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STEM on and off the court

Researcher Michael Chestnut examines the connection between STEM and sports.

Image with brief facts about author, Michael Chestnut
Image with brief facts about author
Photo credit: Photo provided by the author

Tasks often given on the basketball court during practice build muscle memory and quick thinking that allow players to perform moves without hesitation. I believe this concept can also be an overlooked bridge to introduce kids to math and physics specifically, and STEM (Science, Technology, Engineering and Math) generally. The approach I have taken to combine these two seemingly disparate activities is to insert drills in basketball practice that subconsciously make students think about math – such as what angle to approach the basket from, or how far to take a shot from the goal to increase percentage of success. Outside the court, this can be paired with activities such poster competitions and robotics-development.

This approach gives students time to think about ways to do these types of calculations in an environment where they can mentally relax and enjoy themselves. When I am tutoring, I often must take into consideration the student’s confidence in their ability to perform in math. I also try to find out what the student likes and what they are confident about. Once this is pinpointed, it is usually easy to explain how math contributes to it. Once they see that relationship, it really helps make the connection between STEM and sports. I believe this method will strengthen their foundational understanding that can propel students to want to learn more about math and physics and to ultimately succeed in STEM industries such as engineering and medicine.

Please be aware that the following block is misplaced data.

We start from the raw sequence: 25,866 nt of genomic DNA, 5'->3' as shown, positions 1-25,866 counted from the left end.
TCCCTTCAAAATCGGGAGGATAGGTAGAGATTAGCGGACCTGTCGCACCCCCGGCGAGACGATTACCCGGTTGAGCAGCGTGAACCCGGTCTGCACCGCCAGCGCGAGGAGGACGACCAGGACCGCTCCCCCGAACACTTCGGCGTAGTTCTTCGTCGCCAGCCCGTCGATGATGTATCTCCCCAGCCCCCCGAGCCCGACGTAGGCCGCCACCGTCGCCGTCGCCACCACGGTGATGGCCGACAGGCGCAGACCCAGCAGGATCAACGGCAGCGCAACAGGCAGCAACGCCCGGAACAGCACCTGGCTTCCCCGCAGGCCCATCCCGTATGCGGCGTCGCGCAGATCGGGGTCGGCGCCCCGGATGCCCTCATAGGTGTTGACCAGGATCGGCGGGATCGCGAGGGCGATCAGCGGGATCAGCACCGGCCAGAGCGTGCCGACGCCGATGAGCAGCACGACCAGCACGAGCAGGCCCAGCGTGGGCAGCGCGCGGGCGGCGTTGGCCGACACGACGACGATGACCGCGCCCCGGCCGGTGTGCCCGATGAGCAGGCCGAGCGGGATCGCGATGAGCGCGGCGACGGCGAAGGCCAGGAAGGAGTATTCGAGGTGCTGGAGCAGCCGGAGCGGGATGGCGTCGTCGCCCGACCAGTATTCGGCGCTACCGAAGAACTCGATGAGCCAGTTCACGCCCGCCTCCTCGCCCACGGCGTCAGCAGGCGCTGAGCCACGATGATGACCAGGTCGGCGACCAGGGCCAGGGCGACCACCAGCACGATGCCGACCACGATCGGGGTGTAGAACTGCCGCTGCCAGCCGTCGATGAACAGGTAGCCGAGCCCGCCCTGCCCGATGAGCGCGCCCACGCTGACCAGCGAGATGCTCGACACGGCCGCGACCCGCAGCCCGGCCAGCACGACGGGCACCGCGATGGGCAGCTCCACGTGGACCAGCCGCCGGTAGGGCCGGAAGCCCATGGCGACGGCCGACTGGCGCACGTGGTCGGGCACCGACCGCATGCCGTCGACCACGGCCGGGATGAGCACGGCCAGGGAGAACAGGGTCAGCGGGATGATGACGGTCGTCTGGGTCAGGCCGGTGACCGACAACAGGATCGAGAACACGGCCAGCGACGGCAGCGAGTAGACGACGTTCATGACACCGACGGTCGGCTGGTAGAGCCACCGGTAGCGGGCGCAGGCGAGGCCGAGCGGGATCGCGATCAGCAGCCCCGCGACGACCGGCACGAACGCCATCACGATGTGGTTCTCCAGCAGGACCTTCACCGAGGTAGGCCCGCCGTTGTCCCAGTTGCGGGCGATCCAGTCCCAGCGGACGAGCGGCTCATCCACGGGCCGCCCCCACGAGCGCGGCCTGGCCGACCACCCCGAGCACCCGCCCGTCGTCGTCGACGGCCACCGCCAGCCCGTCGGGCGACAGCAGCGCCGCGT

The bridge between math and sports could also be used to encourage those who are not as well represented in STEM to pursue the field.  Another benefit would be to increase students’ understanding of its importance so that they utilize STEM techniques more in whatever professional path they choose.

There are many more hurdles we need to climb in STEM education, including access to quality instruction, but I think the integration of sports principles into science education and outreach will help get us over many of them. As fewer people are shown to have access to STEM education, many teachers and scientists like myself have worked to bring attention to and to resolve this problem through innovative means. Take football, for example. Athletes have begun using their celebrity to capture the attention of football-loving students and take that opportunity to teach those students how math and science intersect with the sport.

This approach of using sports to convey mathematical concepts could be expanded upon and formalized – such as creating new curriculum around it -– particularly once it has been evaluated empirically. This is the direction I hope to pursue.

About Michael Chestnut

Michael Chestnut, a North Carolina native, possesses BS degrees in Computer and Electrical Engineering, an MS in Electrical Engineering and is working on a PhD in Electrical Engineering at North Carolina A&T State University. His research involves personalized healthcare for individuals’ fatigue management, particularly in the fields of service-oriented fields such as nurses, police officers and truck drivers.

Michael’s interest in STEM grew from a love of math, video games and comics. His participation in youth sports sparked an interest in the healthcare field. Pursuing these multi-interests hasn’t always been easy but he enjoys learning and giving back to the communities that have given him so much.

Do you have a question or comment for Michael? Reach out to him on Twitter at @mdchestn.

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Researcher Michael Chestnut examines the connection between STEM and sports.